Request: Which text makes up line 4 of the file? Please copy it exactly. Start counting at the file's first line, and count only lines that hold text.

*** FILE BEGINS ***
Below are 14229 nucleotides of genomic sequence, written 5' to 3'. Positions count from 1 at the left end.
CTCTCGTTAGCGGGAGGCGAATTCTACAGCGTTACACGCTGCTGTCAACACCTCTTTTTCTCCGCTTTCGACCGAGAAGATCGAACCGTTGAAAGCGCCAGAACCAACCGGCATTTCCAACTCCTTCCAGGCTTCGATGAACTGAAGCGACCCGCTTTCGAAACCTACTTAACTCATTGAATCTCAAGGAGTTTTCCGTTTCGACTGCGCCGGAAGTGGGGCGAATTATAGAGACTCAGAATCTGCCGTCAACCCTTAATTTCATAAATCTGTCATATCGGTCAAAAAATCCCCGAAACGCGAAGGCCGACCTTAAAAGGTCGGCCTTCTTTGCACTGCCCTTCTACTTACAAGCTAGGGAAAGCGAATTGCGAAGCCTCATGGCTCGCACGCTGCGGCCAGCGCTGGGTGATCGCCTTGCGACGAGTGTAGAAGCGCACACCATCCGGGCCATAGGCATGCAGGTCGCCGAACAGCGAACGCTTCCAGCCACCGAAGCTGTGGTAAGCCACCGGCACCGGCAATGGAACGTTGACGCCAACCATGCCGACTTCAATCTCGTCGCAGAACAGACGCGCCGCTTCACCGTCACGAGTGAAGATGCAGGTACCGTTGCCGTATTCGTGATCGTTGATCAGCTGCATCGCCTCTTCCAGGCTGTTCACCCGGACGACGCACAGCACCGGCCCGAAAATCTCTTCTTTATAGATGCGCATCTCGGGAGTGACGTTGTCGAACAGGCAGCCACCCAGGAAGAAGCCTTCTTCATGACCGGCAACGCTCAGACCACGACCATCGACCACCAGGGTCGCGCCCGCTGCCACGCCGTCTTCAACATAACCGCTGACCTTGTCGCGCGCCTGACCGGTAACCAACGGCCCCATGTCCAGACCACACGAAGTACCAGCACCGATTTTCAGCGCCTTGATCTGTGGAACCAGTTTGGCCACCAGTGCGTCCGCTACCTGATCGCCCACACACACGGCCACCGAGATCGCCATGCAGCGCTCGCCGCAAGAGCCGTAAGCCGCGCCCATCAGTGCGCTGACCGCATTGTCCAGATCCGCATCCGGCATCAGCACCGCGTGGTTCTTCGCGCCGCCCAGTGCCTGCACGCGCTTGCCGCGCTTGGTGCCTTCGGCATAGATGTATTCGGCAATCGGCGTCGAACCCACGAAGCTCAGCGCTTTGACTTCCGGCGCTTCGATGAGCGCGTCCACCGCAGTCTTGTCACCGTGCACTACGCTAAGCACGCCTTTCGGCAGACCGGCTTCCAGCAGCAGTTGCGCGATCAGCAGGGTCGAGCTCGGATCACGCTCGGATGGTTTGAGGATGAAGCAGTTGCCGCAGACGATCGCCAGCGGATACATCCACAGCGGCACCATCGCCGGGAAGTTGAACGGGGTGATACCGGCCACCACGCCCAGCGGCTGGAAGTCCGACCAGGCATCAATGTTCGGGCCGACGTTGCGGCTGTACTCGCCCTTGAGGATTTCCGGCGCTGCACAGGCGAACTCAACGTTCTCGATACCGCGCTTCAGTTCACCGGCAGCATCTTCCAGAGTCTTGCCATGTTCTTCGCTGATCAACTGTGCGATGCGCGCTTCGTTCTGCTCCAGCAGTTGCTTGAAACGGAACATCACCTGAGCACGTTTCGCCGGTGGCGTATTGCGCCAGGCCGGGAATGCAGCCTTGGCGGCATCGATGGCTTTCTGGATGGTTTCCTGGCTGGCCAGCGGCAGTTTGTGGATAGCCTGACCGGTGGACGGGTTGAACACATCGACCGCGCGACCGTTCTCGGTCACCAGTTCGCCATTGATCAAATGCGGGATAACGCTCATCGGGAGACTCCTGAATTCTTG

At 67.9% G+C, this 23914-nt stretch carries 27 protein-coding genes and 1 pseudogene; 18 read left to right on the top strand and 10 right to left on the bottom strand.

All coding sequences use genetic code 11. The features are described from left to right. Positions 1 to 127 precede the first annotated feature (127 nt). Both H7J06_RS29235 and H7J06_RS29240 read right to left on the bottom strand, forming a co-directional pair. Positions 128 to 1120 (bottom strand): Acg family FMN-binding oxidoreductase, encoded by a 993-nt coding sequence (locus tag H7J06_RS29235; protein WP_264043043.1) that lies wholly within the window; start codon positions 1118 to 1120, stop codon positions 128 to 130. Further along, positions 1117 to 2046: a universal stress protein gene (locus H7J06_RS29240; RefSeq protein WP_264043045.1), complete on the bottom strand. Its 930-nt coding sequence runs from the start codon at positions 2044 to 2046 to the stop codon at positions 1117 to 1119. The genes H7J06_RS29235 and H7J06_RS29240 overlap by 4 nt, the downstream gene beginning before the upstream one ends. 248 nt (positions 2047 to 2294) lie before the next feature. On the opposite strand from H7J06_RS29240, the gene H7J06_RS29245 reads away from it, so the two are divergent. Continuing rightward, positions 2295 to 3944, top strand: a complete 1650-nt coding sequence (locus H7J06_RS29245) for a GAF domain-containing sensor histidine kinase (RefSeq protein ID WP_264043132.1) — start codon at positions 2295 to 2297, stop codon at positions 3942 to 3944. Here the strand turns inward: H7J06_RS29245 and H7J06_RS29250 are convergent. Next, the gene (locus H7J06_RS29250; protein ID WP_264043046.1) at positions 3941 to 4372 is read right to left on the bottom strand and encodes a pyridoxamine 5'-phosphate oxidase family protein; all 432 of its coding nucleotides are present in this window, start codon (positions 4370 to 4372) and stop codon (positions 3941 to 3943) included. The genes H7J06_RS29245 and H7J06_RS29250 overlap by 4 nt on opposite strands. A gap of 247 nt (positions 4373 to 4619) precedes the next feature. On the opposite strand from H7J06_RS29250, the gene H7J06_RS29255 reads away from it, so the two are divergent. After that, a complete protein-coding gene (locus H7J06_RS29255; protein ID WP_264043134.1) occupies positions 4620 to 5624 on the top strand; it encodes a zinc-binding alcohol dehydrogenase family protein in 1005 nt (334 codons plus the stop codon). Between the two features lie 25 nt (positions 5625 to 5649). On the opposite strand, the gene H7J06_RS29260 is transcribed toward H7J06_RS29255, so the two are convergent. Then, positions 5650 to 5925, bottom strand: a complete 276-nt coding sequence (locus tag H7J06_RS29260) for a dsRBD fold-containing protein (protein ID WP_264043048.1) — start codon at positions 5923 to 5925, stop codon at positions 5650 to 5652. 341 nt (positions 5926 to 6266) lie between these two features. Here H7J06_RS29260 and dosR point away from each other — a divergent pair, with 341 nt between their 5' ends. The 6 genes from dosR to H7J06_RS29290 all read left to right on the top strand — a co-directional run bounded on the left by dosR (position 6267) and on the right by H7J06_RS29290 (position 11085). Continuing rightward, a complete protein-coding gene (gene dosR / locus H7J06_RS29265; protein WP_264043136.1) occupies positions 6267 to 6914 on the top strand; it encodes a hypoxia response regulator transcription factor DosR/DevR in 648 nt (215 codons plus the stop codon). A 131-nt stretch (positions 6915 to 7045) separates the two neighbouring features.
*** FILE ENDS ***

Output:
All coding sequences use genetic code 11. The features are described from left to right. Positions 1 to 127 precede the first annotated feature (127 nt). Both H7J06_RS29235 and H7J06_RS29240 read right to left on the bottom strand, forming a co-directional pair. Positions 128 to 1120 (bottom strand): Acg family FMN-binding oxidoreductase, encoded by a 993-nt coding sequence (locus tag H7J06_RS29235; protein WP_264043043.1) that lies wholly within the window; start codon positions 1118 to 1120, stop codon positions 128 to 130. Further along, positions 1117 to 2046: a universal stress protein gene (locus H7J06_RS29240; RefSeq protein WP_264043045.1), complete on the bottom strand. Its 930-nt coding sequence runs from the start codon at positions 2044 to 2046 to the stop codon at positions 1117 to 1119. The genes H7J06_RS29235 and H7J06_RS29240 overlap by 4 nt, the downstream gene beginning before the upstream one ends. 248 nt (positions 2047 to 2294) lie before the next feature. On the opposite strand from H7J06_RS29240, the gene H7J06_RS29245 reads away from it, so the two are divergent. Continuing rightward, positions 2295 to 3944, top strand: a complete 1650-nt coding sequence (locus H7J06_RS29245) for a GAF domain-containing sensor histidine kinase (RefSeq protein ID WP_264043132.1) — start codon at positions 2295 to 2297, stop codon at positions 3942 to 3944. Here the strand turns inward: H7J06_RS29245 and H7J06_RS29250 are convergent. Next, the gene (locus H7J06_RS29250; protein ID WP_264043046.1) at positions 3941 to 4372 is read right to left on the bottom strand and encodes a pyridoxamine 5'-phosphate oxidase family protein; all 432 of its coding nucleotides are present in this window, start codon (positions 4370 to 4372) and stop codon (positions 3941 to 3943) included. The genes H7J06_RS29245 and H7J06_RS29250 overlap by 4 nt on opposite strands. A gap of 247 nt (positions 4373 to 4619) precedes the next feature. On the opposite strand from H7J06_RS29250, the gene H7J06_RS29255 reads away from it, so the two are divergent. After that, a complete protein-coding gene (locus H7J06_RS29255; protein ID WP_264043134.1) occupies positions 4620 to 5624 on the top strand; it encodes a zinc-binding alcohol dehydrogenase family protein in 1005 nt (334 codons plus the stop codon). Between the two features lie 25 nt (positions 5625 to 5649). On the opposite strand, the gene H7J06_RS29260 is transcribed toward H7J06_RS29255, so the two are convergent. Then, positions 5650 to 5925, bottom strand: a complete 276-nt coding sequence (locus tag H7J06_RS29260) for a dsRBD fold-containing protein (protein ID WP_264043048.1) — start codon at positions 5923 to 5925, stop codon at positions 5650 to 5652. 341 nt (positions 5926 to 6266) lie between these two features. Here H7J06_RS29260 and dosR point away from each other — a divergent pair, with 341 nt between their 5' ends. The 6 genes from dosR to H7J06_RS29290 all read left to right on the top strand — a co-directional run bounded on the left by dosR (position 6267) and on the right by H7J06_RS29290 (position 11085). Continuing rightward, a complete protein-coding gene (gene dosR / locus H7J06_RS29265; protein WP_264043136.1) occupies positions 6267 to 6914 on the top strand; it encodes a hypoxia response regulator transcription factor DosR/DevR in 648 nt (215 codons plus the stop codon). A 131-nt stretch (positions 6915 to 7045) separates the two neighbouring features.